2016 presidential election

The outcome of the 2016 presidential election took many people by surprise. I’ve spent a fair amount of time listening to experts analyze the election results over the past week. There are almost as many explanations as there are pundits . . . the rural vote came out in droves for President-elect Trump; Secretary Clinton didn’t turn out the “Obama Coalition”; votes to third-party candidates swung states one way or the other. All of those analyses are valid to a certain extent, but one thing that hasn’t been talked about is the largest swath of voters (the 50-plus) and how they broke heavily for Donald Trump.
We’re in the homestretch of the 2016 election and women voters are certainly getting a lot of attention. Older women — particularly women of the boomer generation — may decide the presidential election. Unfortunately, the candidates and the news media aren’t addressing their everyday needs and concerns.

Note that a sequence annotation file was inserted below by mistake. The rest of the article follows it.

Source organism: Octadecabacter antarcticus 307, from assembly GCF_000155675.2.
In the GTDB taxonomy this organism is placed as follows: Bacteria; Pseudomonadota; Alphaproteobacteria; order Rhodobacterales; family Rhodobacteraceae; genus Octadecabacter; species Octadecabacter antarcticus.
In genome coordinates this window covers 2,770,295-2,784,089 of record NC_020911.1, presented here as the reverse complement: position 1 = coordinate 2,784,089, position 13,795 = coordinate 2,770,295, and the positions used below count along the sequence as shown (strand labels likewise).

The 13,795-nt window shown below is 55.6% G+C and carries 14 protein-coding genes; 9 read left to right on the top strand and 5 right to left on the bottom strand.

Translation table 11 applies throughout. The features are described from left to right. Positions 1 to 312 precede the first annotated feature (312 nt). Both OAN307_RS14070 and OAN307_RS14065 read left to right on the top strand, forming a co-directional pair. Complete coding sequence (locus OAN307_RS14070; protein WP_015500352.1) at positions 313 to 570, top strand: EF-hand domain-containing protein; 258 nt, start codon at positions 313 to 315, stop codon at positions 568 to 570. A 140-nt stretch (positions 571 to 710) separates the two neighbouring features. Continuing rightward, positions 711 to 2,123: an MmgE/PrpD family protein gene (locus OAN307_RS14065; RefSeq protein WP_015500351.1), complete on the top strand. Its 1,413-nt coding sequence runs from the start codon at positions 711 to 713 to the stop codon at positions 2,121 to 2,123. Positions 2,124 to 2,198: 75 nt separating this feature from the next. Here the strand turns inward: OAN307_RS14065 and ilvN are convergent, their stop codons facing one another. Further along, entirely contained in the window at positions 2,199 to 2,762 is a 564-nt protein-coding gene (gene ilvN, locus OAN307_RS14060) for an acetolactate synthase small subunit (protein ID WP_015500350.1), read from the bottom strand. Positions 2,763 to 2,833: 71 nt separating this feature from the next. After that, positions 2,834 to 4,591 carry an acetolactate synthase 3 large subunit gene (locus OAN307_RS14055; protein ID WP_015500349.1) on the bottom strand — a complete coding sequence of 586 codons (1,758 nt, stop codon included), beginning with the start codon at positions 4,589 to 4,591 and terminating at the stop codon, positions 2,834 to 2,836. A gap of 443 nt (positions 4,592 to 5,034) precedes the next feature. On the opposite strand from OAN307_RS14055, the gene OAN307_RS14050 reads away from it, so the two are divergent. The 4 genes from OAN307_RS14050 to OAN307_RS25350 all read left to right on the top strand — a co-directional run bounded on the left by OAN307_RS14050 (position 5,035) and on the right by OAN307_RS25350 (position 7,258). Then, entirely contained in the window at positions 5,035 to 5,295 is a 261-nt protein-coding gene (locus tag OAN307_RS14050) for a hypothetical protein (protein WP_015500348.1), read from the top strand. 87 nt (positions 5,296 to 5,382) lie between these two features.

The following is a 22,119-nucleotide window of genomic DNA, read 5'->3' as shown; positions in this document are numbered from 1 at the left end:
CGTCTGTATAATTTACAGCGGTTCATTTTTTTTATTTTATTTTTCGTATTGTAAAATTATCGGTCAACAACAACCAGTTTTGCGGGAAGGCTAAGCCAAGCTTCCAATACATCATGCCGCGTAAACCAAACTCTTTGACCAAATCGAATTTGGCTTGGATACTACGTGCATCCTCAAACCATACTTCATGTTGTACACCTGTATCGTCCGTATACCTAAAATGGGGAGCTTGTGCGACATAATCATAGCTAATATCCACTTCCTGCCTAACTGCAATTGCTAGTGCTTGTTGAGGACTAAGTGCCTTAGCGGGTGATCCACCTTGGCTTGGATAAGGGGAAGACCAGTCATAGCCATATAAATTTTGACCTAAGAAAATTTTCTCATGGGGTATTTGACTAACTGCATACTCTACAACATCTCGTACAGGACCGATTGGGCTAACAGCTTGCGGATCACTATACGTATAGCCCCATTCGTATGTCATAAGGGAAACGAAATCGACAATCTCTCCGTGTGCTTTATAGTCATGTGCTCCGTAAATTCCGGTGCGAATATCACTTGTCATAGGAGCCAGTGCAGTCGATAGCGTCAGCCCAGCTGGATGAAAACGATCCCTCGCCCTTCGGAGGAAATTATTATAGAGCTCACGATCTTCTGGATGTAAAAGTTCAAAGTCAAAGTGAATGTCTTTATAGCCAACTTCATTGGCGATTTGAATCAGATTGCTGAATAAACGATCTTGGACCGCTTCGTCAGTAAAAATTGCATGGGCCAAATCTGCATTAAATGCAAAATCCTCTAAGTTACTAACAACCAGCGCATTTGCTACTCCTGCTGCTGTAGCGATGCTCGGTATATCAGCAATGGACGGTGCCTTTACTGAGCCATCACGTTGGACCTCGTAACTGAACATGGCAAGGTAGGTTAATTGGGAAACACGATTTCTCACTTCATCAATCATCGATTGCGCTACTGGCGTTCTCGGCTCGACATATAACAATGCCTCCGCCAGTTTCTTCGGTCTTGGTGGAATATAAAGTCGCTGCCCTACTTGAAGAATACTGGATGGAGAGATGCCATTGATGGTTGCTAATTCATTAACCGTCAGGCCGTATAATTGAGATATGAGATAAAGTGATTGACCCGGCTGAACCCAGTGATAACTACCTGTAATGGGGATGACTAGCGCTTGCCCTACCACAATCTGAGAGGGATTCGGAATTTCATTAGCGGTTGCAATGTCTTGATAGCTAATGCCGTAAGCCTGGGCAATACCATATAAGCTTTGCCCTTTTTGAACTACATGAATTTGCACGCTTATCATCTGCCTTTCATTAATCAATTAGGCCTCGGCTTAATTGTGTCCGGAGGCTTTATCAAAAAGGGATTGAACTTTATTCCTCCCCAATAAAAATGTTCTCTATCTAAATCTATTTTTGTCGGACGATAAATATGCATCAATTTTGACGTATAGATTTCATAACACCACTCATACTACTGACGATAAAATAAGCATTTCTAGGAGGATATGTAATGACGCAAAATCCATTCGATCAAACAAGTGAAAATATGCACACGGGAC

I spent an evening recently watching a focus group — a moderated conversation about the election and Social Security with 30 undecided voters. For those of us in Washington, D.C., who are around policy and politics all the time, it’s very helpful to hear what “real people” think. The group included men and women, from young adults voting in just their second presidential election to older voters who have witnessed a lifetime of political promises.
Today, Social Security turns 81 years old.
AARP Opens Field Offices in Seven States
By Nancy LeaMond
Former Secretary of State Hillary Clinton is leading in matchups against Republicans. New Jersey Gov. Chris Christie is the top GOP presidential contender. Clinton gets a big nod over Christie (48 percent to 36 percent).
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